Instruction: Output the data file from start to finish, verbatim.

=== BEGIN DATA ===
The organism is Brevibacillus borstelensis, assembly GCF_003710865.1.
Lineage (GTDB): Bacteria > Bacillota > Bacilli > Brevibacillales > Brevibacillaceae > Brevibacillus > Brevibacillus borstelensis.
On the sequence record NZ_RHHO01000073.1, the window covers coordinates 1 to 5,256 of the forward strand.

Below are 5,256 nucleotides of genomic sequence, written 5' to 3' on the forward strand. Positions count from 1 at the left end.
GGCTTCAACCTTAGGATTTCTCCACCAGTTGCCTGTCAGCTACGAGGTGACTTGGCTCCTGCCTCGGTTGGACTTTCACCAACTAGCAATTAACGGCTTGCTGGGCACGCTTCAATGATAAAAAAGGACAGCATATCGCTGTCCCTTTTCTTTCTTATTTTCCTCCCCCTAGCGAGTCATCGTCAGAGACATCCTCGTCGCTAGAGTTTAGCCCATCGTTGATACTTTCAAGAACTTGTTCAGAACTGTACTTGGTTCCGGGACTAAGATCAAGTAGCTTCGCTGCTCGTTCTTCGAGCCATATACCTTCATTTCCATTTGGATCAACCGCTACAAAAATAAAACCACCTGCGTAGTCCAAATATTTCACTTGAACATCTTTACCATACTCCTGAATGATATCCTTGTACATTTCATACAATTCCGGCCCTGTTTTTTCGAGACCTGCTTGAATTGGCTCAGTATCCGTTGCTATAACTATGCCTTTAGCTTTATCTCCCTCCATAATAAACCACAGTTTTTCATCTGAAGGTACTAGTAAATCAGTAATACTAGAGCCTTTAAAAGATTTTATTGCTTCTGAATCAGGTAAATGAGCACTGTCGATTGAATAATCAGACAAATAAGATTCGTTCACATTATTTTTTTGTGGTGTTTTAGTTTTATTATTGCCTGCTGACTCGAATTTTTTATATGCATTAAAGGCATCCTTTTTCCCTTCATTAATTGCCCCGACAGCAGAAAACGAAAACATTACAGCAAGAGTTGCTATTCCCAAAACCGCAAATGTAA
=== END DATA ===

The organism is Brevibacillus borstelensis, assembly GCF_003710865.1.
Lineage (GTDB): Bacteria > Bacillota > Bacilli > Brevibacillales > Brevibacillaceae > Brevibacillus > Brevibacillus borstelensis.
On the sequence record NZ_RHHO01000073.1, the window covers coordinates 1 to 5,256 of the forward strand.

Below are 5,256 nucleotides of genomic sequence, written 5' to 3' on the forward strand. Positions count from 1 at the left end.
GGCTTCAACCTTAGGATTTCTCCACCAGTTGCCTGTCAGCTACGAGGTGACTTGGCTCCTGCCTCGGTTGGACTTTCACCAACTAGCAATTAACGGCTTGCTGGGCACGCTTCAATGATAAAAAAGGACAGCATATCGCTGTCCCTTTTCTTTCTTATTTTCCTCCCCCTAGCGAGTCATCGTCAGAGACATCCTCGTCGCTAGAGTTTAGCCCATCGTTGATACTTTCAAGAACTTGTTCAGAACTGTACTTGGTTCCGGGACTAAGATCAAGTAGCTTCGCTGCTCGTTCTTCGAGCCATATACCTTCATTTCCATTTGGATCAACCGCTACAAAAATAAAACCACCTGCGTAGTCCAAATATTTCACTTGAACATCTTTACCATACTCCTGAATGATATCCTTGTACATTTCATACAATTCCGGCCCTGTTTTTTCGAGACCTGCTTGAATTGGCTCAGTATCCGTTGCTATAACTATGCCTTTAGCTTTATCTCCCTCCATAATAAACCACAGTTTTTCATCTGAAGGTACTAGTAAATCAGTAATACTAGAGCCTTTAAAAGATTTTATTGCTTCTGAATCAGGTAAATGAGCACTGTCGATTGAATAATCAGACAAATAAGATTCGTTCACATTATTTTTTTGTGGTGTTTTAGTTTTATTATTGCCTGCTGACTCGAATTTTTTATATGCATTAAAGGCATCCTTTTTCCCTTCATTAATTGCCCCGACAGCAGAAAACGAAAACATTACAGCAAGAGTTGCTATTCCCAAAACCGCAAATGTAA